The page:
Think About the Future of Your Business When You Get Startup Funding

By |2019-01-02T01:55:29-07:00February 10th, 2016|

Financing is one of those things that most business owners will need at some point during their business’s life cycle. Occasionally, businesses use venture capital (VC). To say that VC funding is rare would be an understatement. More common than VC funding is having an angel investor. Think about the men and women on Shark Tank: having an angel investor seems pretty cool, but even though that situation is more likely than working with a VC firm, it’s still pretty rare. What are the most commonly used forms of financing?

According to the Harvard Business Review fewer than 1% of U.S. companies have raised capital from VCs. It is also estimated that angel investors fund more than 16 times as many companies as VCs.  Conversely, it is very common for small business owners out there to be using their own funds or credit cards as a vital part of their overall funding strategy.

If you are like a lot of other business owners who use credit cards and your personal savings to fund your business during the first 2-3 years of your operation, then what should you do NOW to plan for your future financing needs? Let’s answer that question.

#1 Learn about the FICO SBSS score, monitor it, and know how you can use it to your advantage

The rules for SBA loans changed on Jan. 1, 2014. Since that time, SBA lenders cannot get the SBA Guaranty on loans of $350,000 or less if they do not use the FICO SBSS score as part of their underwriting process. The FICO SBSS score, also known as FICO LiquidCredit score, is a scoring model that ranges from 0 to 300. It pulls all the personal credit and business credit data into one algorithm and generates the score. SBA tested the score for a long time before adopting it. FICO rolled out this scoring model over 20 years ago and it’s gone through several updates and iterations.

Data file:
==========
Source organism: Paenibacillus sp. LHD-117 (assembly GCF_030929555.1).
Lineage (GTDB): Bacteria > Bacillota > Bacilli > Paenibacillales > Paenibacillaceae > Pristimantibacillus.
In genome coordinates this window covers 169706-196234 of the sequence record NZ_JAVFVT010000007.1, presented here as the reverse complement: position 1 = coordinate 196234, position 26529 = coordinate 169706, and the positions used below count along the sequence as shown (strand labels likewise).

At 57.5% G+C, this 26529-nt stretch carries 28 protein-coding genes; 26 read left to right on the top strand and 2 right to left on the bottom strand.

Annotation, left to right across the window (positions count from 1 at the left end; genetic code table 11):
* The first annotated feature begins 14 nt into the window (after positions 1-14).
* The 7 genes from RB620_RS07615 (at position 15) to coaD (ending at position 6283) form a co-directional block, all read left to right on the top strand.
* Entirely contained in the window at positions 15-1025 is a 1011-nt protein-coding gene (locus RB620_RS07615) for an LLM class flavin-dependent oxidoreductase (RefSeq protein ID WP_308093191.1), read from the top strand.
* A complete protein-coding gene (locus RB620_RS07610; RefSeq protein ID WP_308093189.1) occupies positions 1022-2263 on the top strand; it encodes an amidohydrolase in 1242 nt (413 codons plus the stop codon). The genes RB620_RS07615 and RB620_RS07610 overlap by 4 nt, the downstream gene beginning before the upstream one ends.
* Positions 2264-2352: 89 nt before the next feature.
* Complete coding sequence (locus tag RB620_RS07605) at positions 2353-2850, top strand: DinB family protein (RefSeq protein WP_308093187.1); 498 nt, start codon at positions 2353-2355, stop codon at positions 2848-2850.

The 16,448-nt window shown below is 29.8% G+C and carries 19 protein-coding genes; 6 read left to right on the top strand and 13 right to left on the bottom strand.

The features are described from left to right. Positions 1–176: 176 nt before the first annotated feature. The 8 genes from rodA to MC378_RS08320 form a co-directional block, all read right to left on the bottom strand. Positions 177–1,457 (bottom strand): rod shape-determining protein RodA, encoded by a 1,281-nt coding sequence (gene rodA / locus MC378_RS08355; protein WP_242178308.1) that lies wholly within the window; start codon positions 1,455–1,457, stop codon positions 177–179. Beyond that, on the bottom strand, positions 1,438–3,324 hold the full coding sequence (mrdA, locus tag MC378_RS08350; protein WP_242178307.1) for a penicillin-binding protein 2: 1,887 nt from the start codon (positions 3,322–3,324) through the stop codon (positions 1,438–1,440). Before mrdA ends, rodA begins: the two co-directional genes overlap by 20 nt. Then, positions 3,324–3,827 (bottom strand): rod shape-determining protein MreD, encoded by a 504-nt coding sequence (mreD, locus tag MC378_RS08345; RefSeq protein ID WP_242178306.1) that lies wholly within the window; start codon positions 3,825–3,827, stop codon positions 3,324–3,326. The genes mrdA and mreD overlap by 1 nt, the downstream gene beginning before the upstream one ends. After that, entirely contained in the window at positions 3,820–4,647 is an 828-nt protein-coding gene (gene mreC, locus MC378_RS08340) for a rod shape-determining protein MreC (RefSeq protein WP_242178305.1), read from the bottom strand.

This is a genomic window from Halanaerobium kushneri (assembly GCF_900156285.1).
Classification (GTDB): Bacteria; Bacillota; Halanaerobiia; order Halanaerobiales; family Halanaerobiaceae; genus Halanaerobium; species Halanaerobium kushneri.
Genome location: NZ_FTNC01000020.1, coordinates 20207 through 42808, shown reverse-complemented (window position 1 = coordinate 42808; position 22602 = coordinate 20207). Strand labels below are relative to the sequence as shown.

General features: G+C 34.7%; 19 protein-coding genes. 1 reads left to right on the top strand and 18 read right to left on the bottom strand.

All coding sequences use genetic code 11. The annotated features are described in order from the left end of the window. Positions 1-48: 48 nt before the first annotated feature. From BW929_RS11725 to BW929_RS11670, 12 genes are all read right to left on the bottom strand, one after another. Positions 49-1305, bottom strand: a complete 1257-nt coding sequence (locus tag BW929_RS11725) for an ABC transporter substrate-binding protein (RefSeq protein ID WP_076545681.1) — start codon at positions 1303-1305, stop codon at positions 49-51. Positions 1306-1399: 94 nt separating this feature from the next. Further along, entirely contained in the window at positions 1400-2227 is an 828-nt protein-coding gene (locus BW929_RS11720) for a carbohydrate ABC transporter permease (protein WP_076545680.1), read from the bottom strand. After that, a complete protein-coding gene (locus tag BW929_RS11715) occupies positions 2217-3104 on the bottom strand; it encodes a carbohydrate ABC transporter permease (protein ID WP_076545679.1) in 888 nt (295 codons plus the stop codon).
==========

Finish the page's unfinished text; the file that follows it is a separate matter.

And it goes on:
SBA requires a score of 140 in order to back the loan. However, most lenders have higher scoring requirements. If you would like to consolidate your credit card debt and pay it off with an SBA loan or if you need some additional working capital, this score will be the first hurdle you’ll need to clear on an SBA loan request of $350,000 or less. If you have a score over 170 you’ll likely meet lender requirements that are almost certain to be higher than the SBA ‘s 140. Keep in mind that your chances of getting the SBA loan will become much greater after you have filed a tax return and show a net profit. Startup SBA can be hard to find and exponentially more difficult to fund. Most SBA lenders simply aren’t set up to handle startup SBA requests in an efficient manner.